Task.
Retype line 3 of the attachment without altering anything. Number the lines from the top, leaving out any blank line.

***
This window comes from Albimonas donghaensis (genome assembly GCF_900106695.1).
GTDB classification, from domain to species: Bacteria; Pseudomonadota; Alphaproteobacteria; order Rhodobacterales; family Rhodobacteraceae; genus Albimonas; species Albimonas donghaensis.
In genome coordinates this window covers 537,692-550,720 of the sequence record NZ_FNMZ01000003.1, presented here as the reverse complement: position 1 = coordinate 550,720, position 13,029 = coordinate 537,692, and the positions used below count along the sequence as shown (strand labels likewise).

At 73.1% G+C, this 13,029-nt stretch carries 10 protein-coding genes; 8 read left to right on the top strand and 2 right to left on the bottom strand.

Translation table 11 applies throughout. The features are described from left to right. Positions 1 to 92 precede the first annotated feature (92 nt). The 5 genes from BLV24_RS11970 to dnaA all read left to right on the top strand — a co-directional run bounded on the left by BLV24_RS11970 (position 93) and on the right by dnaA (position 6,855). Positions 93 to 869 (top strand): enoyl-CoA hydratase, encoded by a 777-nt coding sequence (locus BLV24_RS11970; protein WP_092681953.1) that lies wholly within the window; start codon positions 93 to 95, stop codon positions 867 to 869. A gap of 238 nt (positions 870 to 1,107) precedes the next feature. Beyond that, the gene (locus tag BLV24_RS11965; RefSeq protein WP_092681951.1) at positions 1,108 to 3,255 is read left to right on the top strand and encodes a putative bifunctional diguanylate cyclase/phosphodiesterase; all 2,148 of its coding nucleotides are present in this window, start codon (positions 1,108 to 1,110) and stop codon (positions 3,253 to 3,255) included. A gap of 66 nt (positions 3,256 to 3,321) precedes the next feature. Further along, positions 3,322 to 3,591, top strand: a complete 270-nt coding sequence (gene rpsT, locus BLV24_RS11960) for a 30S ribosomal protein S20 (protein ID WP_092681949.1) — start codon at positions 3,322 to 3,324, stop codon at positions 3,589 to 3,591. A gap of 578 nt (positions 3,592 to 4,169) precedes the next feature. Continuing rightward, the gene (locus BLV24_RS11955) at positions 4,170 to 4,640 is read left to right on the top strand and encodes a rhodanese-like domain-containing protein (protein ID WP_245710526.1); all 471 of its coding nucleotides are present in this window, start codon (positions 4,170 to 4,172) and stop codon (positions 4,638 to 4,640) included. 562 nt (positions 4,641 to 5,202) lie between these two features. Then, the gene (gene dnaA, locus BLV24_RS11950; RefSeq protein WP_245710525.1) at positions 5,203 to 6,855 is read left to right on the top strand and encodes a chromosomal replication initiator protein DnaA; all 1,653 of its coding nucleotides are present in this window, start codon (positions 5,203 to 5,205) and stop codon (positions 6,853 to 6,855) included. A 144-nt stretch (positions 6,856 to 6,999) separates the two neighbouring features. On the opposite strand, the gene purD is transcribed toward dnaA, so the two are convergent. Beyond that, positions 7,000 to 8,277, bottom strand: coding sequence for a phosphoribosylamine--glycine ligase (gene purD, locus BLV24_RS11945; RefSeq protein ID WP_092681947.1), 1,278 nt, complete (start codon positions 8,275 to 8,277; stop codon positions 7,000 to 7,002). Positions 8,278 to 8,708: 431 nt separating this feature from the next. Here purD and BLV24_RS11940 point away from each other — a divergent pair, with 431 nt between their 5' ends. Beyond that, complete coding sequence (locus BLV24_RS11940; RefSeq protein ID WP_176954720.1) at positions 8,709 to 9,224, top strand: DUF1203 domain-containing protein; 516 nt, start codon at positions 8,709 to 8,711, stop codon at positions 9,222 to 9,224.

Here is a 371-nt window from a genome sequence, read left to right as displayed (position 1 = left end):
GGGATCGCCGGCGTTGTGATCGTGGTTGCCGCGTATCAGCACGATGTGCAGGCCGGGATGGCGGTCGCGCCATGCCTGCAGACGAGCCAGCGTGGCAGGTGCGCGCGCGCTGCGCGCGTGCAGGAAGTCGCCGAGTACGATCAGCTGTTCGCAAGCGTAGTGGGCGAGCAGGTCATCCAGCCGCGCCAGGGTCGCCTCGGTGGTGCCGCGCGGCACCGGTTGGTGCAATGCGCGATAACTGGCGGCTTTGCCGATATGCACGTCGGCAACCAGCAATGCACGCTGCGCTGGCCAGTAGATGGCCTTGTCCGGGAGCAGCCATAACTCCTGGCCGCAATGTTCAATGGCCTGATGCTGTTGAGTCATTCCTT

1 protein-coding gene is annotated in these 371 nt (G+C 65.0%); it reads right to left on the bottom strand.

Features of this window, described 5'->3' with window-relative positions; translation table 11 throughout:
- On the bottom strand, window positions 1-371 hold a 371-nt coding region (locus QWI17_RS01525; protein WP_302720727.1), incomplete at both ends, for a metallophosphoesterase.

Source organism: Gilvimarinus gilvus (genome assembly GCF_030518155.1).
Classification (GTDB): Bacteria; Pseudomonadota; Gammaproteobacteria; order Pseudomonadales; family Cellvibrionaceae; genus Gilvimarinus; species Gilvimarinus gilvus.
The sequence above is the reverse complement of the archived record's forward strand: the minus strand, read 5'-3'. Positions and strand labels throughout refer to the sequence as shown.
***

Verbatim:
In genome coordinates this window covers 537,692-550,720 of the sequence record NZ_FNMZ01000003.1, presented here as the reverse complement: position 1 = coordinate 550,720, position 13,029 = coordinate 537,692, and the positions used below count along the sequence as shown (strand labels likewise).